Therefore the old adage ‘the harder I work the luckier I get’ is attributed to the number of hours I have practiced in that field and eventually reaching mastery. I’ve mapped my Rugby Union career from the date I got my break to play at elite level with Harlequins in London and the number of actual games I had played and practiced the skills. Prior to my breakthrough I was playing 3 games a week at school, club and county level and practicing 3 times a week for between 1-2 hours through this I had achieved mastery enabling me to be picked up at an elite level club. ( The harder I worked the luckier I got )

The basic premise is the more you do something the greater your experiences are and your ablity to second guess the next steps correctly almost become second nature.

My learning after 33 years of being a people leader is that experience allows you to deal with all eventualities when leading teams and people. This enables confidence and confidence along with trust are important charismatic characteristics in your leadership career!

An inspiring must read that might change your thought processes about success.

Daniel Pink – A whole New Mind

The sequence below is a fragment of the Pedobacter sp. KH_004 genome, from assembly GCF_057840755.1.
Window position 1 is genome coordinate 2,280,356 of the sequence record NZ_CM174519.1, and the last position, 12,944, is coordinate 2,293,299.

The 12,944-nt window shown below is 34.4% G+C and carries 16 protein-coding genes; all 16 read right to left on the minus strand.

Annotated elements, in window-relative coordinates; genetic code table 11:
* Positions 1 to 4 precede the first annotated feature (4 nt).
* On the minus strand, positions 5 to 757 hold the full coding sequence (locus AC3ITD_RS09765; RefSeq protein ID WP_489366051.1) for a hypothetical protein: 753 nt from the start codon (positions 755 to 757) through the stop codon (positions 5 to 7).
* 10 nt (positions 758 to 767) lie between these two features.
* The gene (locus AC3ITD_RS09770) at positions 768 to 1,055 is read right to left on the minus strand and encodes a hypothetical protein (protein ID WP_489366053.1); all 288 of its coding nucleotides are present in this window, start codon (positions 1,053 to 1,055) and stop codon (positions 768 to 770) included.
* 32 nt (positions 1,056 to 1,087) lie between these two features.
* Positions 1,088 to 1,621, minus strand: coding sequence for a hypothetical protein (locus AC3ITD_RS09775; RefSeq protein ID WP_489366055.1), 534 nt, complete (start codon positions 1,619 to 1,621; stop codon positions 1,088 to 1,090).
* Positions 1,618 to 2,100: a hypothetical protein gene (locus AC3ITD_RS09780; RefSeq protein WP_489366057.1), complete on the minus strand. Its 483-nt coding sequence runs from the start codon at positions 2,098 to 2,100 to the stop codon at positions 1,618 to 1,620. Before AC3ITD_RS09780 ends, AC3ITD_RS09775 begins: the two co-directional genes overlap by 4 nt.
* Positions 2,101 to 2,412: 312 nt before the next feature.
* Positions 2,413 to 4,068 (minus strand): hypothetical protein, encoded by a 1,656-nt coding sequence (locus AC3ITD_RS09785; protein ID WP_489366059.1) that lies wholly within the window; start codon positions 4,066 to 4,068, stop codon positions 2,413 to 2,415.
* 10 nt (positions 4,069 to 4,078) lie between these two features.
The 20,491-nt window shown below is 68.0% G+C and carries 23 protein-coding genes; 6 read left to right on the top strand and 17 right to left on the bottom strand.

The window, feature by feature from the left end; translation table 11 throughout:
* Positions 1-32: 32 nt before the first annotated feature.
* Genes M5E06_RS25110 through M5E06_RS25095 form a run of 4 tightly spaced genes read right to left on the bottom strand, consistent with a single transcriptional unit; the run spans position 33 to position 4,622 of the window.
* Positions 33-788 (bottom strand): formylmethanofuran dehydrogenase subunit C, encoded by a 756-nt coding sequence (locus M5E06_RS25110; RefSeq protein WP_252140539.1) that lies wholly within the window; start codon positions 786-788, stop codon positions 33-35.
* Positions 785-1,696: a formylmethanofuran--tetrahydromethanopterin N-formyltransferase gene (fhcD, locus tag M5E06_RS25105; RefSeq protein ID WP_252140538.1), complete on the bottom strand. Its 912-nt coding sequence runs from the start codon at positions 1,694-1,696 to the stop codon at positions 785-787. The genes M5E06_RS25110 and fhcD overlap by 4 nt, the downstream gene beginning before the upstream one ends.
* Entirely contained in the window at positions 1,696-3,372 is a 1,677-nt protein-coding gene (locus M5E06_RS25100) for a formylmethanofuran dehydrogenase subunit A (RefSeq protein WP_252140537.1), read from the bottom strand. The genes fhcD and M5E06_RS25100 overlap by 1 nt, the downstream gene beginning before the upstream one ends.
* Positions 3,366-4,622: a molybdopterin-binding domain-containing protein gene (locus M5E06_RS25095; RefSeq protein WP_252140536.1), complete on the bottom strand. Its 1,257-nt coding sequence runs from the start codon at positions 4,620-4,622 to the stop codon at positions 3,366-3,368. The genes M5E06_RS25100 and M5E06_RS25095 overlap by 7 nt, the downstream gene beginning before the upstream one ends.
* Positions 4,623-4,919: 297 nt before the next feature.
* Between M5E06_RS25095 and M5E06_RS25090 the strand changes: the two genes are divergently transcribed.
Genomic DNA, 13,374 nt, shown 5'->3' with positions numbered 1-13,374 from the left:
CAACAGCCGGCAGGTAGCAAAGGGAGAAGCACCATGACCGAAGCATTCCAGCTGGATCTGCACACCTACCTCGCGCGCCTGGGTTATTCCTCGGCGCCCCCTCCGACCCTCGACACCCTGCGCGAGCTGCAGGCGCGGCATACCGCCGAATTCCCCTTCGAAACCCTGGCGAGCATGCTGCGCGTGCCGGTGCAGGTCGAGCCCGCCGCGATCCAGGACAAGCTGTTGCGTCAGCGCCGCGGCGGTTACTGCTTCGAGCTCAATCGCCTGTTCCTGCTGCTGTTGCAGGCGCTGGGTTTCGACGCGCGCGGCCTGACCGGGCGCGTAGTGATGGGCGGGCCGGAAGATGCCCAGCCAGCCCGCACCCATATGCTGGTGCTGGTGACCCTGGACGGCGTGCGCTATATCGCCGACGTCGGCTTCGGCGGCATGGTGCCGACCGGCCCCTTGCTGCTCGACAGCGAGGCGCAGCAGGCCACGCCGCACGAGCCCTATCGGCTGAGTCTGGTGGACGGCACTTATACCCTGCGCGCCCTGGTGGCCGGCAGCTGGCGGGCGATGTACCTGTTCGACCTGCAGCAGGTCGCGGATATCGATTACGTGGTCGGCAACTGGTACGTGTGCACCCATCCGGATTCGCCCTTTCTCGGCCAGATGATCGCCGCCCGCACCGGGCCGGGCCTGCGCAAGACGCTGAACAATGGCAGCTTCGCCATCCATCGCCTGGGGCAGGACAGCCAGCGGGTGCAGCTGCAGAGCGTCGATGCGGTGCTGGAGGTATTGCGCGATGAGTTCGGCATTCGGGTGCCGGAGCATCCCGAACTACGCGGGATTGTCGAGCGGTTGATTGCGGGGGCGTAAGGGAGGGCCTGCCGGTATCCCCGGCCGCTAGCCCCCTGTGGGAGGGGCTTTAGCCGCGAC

The tag line on the front cover is provocative and as a leader should entice you into reading this “Why Right – Brainers will rule the future”. If that is not enough to make you open the book read the back page tag line – “If its likely soon in China or India can do your work more cheaply than you can , or if a computer can do your job faster than you can , read this book”. The book was first published in 2005 so can also add Artificial Intelligence (AI) to this quote.

The book looks through history and explains why leaders in the past have been Left Brain Thinkers, MBAs were the most sought after qualification for CEOs and now computers can do all that left brain sequential and numbers stuff. Our growth in humanity has been to high concept and high touch, introducing abundance and automation and what that means for future leadership.

My insight is that Right Brain leadership will enable all our future organisations. The Masters of Fine Art will become the new MBA. People want stories, the reason why, concepts and ideas. Just look at how advertising has gone from formats that emphasise price reduction, save x, we are the cheapest etc to telling stories and beautiful images. One that has hit me recently is the beer advert by Heineken. Obviously there are issues with beer sales world wide and the move to more specialist brews, ready mixes and wine consumption growth. A new advert shows bar staff delivering a cocktail to a woman and the Heineken to the man in various situations. The powerful message in the story is when they swap glasses. The advert ends with the text “Women like Heineken too”